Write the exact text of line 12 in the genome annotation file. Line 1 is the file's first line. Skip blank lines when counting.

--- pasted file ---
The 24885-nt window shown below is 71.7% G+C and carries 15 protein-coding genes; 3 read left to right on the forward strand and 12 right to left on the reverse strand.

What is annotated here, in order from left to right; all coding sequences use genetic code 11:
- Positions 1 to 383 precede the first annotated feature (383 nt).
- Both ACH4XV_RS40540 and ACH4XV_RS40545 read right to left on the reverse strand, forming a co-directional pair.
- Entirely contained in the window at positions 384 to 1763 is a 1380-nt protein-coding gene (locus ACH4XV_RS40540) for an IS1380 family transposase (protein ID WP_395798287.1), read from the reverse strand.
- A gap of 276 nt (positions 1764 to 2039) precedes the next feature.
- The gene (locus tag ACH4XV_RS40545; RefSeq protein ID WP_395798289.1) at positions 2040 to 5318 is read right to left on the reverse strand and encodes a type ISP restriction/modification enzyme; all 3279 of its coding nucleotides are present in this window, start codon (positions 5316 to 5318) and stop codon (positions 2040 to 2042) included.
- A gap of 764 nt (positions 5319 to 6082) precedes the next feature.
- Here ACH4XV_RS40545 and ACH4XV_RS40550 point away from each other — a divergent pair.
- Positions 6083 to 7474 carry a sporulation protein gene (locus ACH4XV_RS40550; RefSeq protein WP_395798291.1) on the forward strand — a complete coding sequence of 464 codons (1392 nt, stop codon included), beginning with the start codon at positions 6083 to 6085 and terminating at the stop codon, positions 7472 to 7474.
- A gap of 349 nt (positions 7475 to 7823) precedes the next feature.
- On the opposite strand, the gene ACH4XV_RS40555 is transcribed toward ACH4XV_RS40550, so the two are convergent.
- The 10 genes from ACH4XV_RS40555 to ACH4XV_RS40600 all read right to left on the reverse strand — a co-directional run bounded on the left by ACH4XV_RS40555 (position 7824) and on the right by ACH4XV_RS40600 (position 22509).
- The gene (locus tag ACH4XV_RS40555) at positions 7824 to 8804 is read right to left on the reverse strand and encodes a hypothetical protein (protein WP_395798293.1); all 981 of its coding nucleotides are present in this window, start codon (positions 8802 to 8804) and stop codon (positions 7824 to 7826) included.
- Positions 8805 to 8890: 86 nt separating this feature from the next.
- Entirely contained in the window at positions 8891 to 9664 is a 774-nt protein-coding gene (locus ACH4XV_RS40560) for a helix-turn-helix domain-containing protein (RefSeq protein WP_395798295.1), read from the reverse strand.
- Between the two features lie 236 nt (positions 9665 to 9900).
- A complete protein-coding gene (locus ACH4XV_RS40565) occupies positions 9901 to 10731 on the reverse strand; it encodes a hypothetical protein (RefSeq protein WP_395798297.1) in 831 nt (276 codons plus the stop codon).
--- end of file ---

- On the opposite strand, the gene ACH4XV_RS40555 is transcribed toward ACH4XV_RS40550, so the two are convergent.